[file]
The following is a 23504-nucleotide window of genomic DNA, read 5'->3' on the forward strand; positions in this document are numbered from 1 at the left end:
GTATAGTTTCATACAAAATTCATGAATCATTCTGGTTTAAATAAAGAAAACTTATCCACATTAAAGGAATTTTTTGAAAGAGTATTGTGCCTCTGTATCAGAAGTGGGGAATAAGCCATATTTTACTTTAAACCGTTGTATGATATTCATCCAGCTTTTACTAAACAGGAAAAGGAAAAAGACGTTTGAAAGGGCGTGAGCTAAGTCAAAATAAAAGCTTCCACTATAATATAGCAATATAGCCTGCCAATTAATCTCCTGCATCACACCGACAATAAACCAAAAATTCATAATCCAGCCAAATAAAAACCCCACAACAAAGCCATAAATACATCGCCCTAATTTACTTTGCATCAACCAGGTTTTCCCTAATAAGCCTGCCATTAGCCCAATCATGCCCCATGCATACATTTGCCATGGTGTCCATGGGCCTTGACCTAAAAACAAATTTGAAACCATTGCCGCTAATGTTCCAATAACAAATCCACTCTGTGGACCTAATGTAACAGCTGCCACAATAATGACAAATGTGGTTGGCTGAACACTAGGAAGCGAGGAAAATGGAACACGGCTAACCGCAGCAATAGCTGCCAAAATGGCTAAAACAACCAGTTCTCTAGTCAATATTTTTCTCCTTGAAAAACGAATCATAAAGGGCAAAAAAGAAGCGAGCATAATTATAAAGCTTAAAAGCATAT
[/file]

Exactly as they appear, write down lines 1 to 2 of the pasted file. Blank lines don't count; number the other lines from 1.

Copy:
The following is a 23504-nucleotide window of genomic DNA, read 5'->3' on the forward strand; positions in this document are numbered from 1 at the left end:
GTATAGTTTCATACAAAATTCATGAATCATTCTGGTTTAAATAAAGAAAACTTATCCACATTAAAGGAATTTTTTGAAAGAGTATTGTGCCTCTGTATCAGAAGTGGGGAATAAGCCATATTTTACTTTAAACCGTTGTATGATATTCATCCAGCTTTTACTAAACAGGAAAAGGAAAAAGACGTTTGAAAGGGCGTGAGCTAAGTCAAAATAAAAGCTTCCACTATAATATAGCAATATAGCCTGCCAATTAATCTCCTGCATCACACCGACAATAAACCAAAAATTCATAATCCAGCCAAATAAAAACCCCACAACAAAGCCATAAATACATCGCCCTAATTTACTTTGCATCAACCAGGTTTTCCCTAATAAGCCTGCCATTAGCCCAATCATGCCCCATGCATACATTTGCCATGGTGTCCATGGGCCTTGACCTAAAAACAAATTTGAAACCATTGCCGCTAATGTTCCAATAACAAATCCACTCTGTGGACCTAATGTAACAGCTGCCACAATAATGACAAATGTGGTTGGCTGAACACTAGGAAGCGAGGAAAATGGAACACGGCTAACCGCAGCAATAGCTGCCAAAATGGCTAAAACAACCAGTTCTCTAGTCAATATTTTTCTCCTTGAAAAACGAATCATAAAGGGCAAAAAAGAAGCGAGCATAATTATAAAGCTTAAAAGCATAT